Wherever I walk,
everyone is a little safer because I am there.
Wherever I am,
anyone in need has a friend.
Whenever I return home,
everyone is happy I am there.
Sometimes, I feel the need to remind myself of this. Jack Hoban's account about how this creed came about is worth reading -- and I identify with it all too much and all too often.
For those of us who choose professions or lifestyles where we deal with violence honestly and realistically -- we have a responsibility not to inflict that on those around us. If we're not careful, it's very easy for us to justify being complete assholes -- to become a cancer to those around us. That may mean staying away long to decompress. It may mean simply manning up, and handling our business -- and keeping it to ourselves.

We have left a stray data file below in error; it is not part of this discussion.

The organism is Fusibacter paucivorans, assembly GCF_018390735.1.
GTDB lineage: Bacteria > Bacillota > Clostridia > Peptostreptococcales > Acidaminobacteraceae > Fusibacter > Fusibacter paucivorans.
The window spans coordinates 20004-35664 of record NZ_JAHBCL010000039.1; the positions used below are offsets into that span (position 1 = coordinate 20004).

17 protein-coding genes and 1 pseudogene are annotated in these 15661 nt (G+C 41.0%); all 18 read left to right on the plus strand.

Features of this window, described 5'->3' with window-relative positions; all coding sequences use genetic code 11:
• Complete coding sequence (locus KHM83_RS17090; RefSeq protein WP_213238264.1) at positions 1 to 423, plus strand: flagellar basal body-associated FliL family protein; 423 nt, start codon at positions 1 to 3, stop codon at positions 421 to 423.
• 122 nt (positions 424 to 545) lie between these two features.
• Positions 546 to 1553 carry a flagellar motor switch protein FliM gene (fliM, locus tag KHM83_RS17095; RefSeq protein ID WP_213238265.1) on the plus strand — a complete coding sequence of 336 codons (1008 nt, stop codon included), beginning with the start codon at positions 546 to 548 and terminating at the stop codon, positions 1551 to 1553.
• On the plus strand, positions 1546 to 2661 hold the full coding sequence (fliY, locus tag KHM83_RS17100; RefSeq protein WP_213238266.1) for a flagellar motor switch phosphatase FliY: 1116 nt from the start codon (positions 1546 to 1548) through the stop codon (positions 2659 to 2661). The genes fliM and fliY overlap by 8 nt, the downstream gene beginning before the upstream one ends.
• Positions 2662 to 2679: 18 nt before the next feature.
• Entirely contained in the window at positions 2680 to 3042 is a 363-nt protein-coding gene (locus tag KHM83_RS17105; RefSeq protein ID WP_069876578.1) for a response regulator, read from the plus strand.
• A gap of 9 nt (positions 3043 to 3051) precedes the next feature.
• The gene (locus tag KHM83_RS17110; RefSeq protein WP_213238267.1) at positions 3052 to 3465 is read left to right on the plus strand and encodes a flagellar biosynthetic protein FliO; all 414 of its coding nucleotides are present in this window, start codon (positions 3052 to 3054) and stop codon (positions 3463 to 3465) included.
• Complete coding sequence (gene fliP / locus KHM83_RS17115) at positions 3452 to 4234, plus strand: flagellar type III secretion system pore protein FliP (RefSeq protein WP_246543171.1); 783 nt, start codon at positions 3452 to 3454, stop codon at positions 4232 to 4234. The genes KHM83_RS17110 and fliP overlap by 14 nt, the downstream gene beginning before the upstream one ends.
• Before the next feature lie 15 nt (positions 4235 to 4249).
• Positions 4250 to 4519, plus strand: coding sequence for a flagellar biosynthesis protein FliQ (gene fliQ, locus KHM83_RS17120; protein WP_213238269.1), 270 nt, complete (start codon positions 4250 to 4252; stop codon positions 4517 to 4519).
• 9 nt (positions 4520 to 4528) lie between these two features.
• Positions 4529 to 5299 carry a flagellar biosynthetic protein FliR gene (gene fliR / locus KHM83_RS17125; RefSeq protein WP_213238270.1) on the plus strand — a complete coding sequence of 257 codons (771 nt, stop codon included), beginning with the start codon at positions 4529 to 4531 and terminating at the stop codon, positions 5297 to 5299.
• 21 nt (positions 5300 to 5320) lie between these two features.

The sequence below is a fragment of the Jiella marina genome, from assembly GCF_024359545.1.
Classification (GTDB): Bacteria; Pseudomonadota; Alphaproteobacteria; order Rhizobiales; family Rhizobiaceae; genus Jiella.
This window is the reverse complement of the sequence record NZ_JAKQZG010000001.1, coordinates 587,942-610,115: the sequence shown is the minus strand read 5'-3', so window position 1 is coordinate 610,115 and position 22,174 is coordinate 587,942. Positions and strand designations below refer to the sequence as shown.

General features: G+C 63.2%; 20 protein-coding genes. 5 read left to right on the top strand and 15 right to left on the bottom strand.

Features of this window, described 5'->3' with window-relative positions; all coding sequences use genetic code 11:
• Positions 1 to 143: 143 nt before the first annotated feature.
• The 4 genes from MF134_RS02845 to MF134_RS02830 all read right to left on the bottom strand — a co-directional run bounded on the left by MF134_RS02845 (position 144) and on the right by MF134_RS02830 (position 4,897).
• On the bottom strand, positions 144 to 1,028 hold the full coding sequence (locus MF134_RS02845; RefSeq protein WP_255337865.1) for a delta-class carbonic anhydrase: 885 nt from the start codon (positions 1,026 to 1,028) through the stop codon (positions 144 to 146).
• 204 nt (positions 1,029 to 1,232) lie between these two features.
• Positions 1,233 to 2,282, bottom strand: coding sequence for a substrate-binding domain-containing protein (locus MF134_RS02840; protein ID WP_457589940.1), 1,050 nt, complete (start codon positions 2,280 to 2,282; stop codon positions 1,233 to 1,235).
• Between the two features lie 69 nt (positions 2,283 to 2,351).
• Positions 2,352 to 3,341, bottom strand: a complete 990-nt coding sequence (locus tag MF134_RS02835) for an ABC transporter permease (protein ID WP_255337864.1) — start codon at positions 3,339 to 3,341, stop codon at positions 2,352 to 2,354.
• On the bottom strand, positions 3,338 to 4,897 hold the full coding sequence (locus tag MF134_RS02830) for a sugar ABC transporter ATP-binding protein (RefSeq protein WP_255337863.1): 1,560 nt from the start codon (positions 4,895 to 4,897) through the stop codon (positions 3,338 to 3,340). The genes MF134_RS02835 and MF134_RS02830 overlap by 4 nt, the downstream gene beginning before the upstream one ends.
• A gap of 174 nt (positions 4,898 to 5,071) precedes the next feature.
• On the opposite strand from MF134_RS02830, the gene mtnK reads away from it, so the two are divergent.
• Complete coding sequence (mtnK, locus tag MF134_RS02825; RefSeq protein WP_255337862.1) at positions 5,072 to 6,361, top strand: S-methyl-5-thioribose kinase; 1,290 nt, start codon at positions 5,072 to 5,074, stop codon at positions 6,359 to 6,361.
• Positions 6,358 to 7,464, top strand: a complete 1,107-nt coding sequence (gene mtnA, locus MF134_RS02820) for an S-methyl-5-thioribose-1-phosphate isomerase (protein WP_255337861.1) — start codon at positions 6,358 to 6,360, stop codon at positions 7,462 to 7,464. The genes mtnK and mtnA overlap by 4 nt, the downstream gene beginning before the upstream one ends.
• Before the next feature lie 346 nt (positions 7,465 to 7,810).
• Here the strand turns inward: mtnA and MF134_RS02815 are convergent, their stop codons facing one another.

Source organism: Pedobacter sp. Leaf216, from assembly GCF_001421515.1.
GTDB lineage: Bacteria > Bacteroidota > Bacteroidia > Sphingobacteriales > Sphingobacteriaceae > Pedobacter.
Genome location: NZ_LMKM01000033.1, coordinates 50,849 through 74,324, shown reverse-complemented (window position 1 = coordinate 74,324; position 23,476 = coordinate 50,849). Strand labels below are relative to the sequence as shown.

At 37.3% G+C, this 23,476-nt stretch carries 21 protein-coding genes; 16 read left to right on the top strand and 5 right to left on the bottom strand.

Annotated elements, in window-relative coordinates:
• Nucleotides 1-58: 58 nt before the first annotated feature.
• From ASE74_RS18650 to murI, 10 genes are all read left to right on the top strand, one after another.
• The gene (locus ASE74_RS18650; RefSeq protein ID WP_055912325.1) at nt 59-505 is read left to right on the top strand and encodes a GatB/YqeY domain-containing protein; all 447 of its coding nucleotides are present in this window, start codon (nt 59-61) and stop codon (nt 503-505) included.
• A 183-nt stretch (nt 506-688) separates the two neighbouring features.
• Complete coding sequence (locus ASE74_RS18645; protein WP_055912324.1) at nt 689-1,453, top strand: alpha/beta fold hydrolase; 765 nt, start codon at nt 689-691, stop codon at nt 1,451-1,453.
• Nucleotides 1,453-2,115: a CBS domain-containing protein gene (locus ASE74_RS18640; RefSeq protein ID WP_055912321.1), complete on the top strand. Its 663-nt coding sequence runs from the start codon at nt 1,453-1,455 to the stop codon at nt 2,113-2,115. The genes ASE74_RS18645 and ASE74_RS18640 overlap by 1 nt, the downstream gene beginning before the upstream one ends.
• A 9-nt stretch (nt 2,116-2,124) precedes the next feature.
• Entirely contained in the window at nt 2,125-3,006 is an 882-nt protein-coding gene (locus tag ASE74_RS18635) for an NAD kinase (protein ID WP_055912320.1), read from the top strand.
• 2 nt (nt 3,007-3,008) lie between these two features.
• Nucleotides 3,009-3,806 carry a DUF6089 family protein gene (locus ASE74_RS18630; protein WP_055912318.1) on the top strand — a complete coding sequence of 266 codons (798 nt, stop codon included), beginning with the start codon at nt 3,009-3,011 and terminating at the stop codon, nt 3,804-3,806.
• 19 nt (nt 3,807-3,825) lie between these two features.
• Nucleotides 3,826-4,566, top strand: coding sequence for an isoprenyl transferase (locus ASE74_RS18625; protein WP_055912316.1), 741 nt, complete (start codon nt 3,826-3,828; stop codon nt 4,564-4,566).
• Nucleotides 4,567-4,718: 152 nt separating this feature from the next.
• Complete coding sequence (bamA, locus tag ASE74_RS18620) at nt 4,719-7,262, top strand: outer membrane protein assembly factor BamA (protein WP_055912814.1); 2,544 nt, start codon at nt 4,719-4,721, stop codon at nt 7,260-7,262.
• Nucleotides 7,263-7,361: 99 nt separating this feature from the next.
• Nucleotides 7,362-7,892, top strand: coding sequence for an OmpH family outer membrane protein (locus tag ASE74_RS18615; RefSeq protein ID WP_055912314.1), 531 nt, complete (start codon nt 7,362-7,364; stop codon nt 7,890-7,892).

Along a related line, I'm due to reread Kevin Gilmartin's book, Emotional Survival for Law Enforcement. While a lot if it is aimed at cops -- there's definitely value in it for a lot of people in stressful professions and places in their lives. Dr. Gilmartin is a psychologist and a (retired) cop. He knows what he's talking about.